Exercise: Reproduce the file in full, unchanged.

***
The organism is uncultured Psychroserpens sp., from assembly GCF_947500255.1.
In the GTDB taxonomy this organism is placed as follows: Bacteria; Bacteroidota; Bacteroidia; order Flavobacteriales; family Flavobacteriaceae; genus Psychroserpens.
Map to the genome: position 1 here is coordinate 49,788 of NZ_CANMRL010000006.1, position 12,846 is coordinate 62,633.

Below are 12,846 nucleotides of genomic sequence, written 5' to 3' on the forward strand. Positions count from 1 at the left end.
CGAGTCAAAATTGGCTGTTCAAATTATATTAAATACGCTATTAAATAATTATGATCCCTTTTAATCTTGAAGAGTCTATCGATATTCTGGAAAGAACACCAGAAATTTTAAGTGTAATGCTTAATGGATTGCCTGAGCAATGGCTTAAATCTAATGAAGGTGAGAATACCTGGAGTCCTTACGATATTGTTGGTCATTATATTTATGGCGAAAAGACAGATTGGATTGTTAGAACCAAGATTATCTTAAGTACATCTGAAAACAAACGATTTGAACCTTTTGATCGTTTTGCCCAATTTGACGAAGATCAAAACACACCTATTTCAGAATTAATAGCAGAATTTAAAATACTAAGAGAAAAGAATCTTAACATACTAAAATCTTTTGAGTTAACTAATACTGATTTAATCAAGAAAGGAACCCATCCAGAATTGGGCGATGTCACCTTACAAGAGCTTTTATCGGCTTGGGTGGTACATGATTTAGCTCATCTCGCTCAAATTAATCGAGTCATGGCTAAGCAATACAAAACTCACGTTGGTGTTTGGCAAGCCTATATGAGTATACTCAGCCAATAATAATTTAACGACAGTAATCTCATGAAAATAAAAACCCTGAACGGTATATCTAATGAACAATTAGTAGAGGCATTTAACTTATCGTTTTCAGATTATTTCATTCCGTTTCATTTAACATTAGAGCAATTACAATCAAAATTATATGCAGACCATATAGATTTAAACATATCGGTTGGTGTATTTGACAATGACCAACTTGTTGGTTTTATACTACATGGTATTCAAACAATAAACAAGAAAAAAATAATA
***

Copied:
The organism is uncultured Psychroserpens sp., from assembly GCF_947500255.1.
In the GTDB taxonomy this organism is placed as follows: Bacteria; Bacteroidota; Bacteroidia; order Flavobacteriales; family Flavobacteriaceae; genus Psychroserpens.
Map to the genome: position 1 here is coordinate 49,788 of NZ_CANMRL010000006.1, position 12,846 is coordinate 62,633.

Below are 12,846 nucleotides of genomic sequence, written 5' to 3' on the forward strand. Positions count from 1 at the left end.
CGAGTCAAAATTGGCTGTTCAAATTATATTAAATACGCTATTAAATAATTATGATCCCTTTTAATCTTGAAGAGTCTATCGATATTCTGGAAAGAACACCAGAAATTTTAAGTGTAATGCTTAATGGATTGCCTGAGCAATGGCTTAAATCTAATGAAGGTGAGAATACCTGGAGTCCTTACGATATTGTTGGTCATTATATTTATGGCGAAAAGACAGATTGGATTGTTAGAACCAAGATTATCTTAAGTACATCTGAAAACAAACGATTTGAACCTTTTGATCGTTTTGCCCAATTTGACGAAGATCAAAACACACCTATTTCAGAATTAATAGCAGAATTTAAAATACTAAGAGAAAAGAATCTTAACATACTAAAATCTTTTGAGTTAACTAATACTGATTTAATCAAGAAAGGAACCCATCCAGAATTGGGCGATGTCACCTTACAAGAGCTTTTATCGGCTTGGGTGGTACATGATTTAGCTCATCTCGCTCAAATTAATCGAGTCATGGCTAAGCAATACAAAACTCACGTTGGTGTTTGGCAAGCCTATATGAGTATACTCAGCCAATAATAATTTAACGACAGTAATCTCATGAAAATAAAAACCCTGAACGGTATATCTAATGAACAATTAGTAGAGGCATTTAACTTATCGTTTTCAGATTATTTCATTCCGTTTCATTTAACATTAGAGCAATTACAATCAAAATTATATGCAGACCATATAGATTTAAACATATCGGTTGGTGTATTTGACAATGACCAACTTGTTGGTTTTATACTACATGGTATTCAAACAATAAACAAGAAAAAAATAATA